In addition, if we got fully out of Iraq and Afghanistan, as well as removed our military from parts of Europe and Asia where they’ve been since before the end of WWII, we’d save a whole lot of money, which would be better spent on mental/physical/therapeutic health care, housing, and education for veterans and their families.

    Last but not least, businesses who employ Americans right here at home should get substantial tax breaks and other benefits, while those who outsource jobs to cheap labor beyond our borders should be taxed and punished to the hilt. This would not only get America working again, it would lessen the exploitation of foreign workers (including child labor).

    If we as a nation were willing to tackle some of our most vexing problems in grown-up, radical ways, our situation would be very different and we might not necessarily be doomed. But the likelihood of any of this being done, ever, let alone anytime soon, is virtually non-existent.

    So yeah, we’re screwed.

  • http://delibernation.com/blog/3 Silas Kain

    I agree about legalization of marijuana and prostitution. I also believe that we should take the dollars we spend on the war on pot and invest them in a war on opium focused on Afghanistan. By legalizing pot we neutralize the Mexican pot cartels. By investing in fighting opium growth in Afghanistan we cut off plenty of cash going to the Taliban among others. Billions have been spent fighting a silly little weed while opium has been left unfettered thereby making Afghan war lords rich and Russians richer.

    The problem is that those on the far right just don’t understand that regulation is preferred over prohibition. And the best argument I can make is what happened during our own years of Prohibition.

  • http://mizbviewsfromthetower.blogspot.com Jeanne Browne

    Agreed, Silas, on all counts.

  • Baronius

    Jeanne – You’d sign off on tax breaks for big corporations?

  • http://mizbviewsfromthetower.blogspot.com Jeanne Browne

    Baronius — Yes, I have no problem with big companies being rewarded with tax breaks so long as they employ Americans on American shores and treat them fairly regarding wages and benefits. My problem is with American companies outsourcing jobs, to the point that we manufacture practically nothing in this country, and, with companies that hire illegals and pay them sweatshop wages, or that punish loyal legal employees with unwarranted layoffs and/or decreases in wages/benefits because their greedy stockholders believe profits should go up every quarter, year after year no matter what, and consider stability a failure. I’m not against business, I’m against exploitation and greed.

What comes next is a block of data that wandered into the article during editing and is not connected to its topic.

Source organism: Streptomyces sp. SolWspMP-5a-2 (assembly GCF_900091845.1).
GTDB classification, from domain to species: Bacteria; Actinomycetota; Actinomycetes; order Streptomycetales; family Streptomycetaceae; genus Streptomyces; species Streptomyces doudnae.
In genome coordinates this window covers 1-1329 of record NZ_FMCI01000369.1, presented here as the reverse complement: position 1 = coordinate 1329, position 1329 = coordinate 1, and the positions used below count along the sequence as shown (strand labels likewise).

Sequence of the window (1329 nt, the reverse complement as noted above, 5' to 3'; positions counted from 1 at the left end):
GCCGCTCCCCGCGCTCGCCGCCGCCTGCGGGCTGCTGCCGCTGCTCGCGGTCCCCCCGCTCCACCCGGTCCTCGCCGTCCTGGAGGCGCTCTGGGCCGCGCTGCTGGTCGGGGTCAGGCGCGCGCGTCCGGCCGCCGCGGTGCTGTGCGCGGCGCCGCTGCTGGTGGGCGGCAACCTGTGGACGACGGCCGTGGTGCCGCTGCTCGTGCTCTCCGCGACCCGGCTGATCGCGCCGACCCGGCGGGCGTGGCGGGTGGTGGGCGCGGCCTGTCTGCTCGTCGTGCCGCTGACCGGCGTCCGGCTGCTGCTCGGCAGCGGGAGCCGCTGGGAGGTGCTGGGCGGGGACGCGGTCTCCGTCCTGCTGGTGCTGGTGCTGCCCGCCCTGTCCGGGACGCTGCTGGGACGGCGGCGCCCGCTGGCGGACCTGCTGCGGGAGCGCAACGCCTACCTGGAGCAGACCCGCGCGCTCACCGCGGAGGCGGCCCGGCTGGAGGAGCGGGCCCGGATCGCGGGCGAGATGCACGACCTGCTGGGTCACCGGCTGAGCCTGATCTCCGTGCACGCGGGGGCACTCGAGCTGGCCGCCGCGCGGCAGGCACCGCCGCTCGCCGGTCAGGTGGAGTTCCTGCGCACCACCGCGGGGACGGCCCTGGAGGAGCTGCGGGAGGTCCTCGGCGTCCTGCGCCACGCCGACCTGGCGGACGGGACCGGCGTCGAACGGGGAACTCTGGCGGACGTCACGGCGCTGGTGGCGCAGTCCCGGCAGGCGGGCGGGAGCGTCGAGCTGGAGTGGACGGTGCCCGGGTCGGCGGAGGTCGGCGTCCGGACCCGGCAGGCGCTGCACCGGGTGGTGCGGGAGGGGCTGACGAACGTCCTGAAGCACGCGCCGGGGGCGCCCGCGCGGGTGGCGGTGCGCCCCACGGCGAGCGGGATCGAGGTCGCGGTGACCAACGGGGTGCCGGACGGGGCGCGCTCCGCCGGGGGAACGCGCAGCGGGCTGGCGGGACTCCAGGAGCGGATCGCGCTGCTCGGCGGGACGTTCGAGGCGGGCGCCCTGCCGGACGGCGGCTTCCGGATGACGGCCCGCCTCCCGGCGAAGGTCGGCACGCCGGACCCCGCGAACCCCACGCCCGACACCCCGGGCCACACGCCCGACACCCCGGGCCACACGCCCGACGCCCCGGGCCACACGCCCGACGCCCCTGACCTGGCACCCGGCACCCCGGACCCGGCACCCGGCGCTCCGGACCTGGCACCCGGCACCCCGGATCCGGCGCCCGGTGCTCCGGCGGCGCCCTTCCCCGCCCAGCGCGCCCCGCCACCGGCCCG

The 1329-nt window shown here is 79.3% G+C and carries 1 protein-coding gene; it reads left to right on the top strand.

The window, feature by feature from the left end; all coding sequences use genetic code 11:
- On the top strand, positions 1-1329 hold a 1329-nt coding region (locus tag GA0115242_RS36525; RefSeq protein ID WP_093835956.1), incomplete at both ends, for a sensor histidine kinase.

• http://mizbviewsfromthetower.blogspot.com Jeanne Browne

    As (perhaps) a final comment, to come full circle back to my article, I’m filled with outrage and hopelessness today, because the Dems in Congress managed to squeak through their bloated health care reform bill, but, ONCE AGAIN, so-called progress was made at the expense of women’s health and rights. If the President is taking pleasure in this “victory,” I’m speechless. As both a leader and the father of two young girls, he’s permitted his party to make dangerous compromises on the backs of women, especially poor women. How could you allow this?! Are we now to believe the Senate will make it right? I’m not holding my breath. Will the President speak out against this outrage? Yeah, when pigs fly. As the bumper-sticker says: “If you don’t believe in abortion, don’t have one.” But what about those of us with different beliefs? Why do we continue to be hog-tied by the pseudo-religious Right/self-righteous? Too many women already have limited access to contraception; now we’ll have even less access to abortion? Now the insurance companies can have something else they won’t cover? Now more doctors from coast to coast will be even more reticent about providing abortions? This is just more puritanical punishment of women for daring to be sexual beings. All you folks who commented earlier on this post about how you don’t personally feel the impact of government control in your life: what the hell do you call this?! Mr. Obama, you’re failing the nation and you’re contributing to the decreasing rights of women. Thanks for worse-than-nothing!

  • http://delibernation.com Silas Kain

    You’re right Obama is failing the nation but not for the reasons you give, Jeanne. I watched the documentary By the People: The Election of Barack Obama produced by Edward Norton last night. It’s a fair and balanced look at Barack Obama and his family. Until last night I really never experienced any real emotion coming from him. I thought of him as rather reserved, hyper-intelligent and lacking passion. I felt that way through most of the film until a speech he gave in North Carolina on Nov 3, 3008. I won’t get into the dynamics of the speech except to say that I came away from it realizing that here is a man who has the weight of many worlds upon him. He’s the first “Black” President. He’s got the weight of decades of slavery and the Civil War upon him. He has to prove to “White” America that a Black man can be President. He inherited a colossal mess which we perceive as a result of the Dubya Presidency. Some of it is, but a good portion of this entire disaster has its roots in the Clinton, Bush I and Reagan Administrations. Like it or not, the last President we had who was genuinely honest with us was James Earl Carter. And like it or not, I’m beginning to think that President Obama should get Carter into the Oval Office and take his queues accordingly. If this nation survives another century I think historians will be far kinder to the forty-tird President than we. And that kindness can only be manifest if we start having truth in education. No revisionist history, just plain cold, hard facts. That’s the least we can do for the next generations.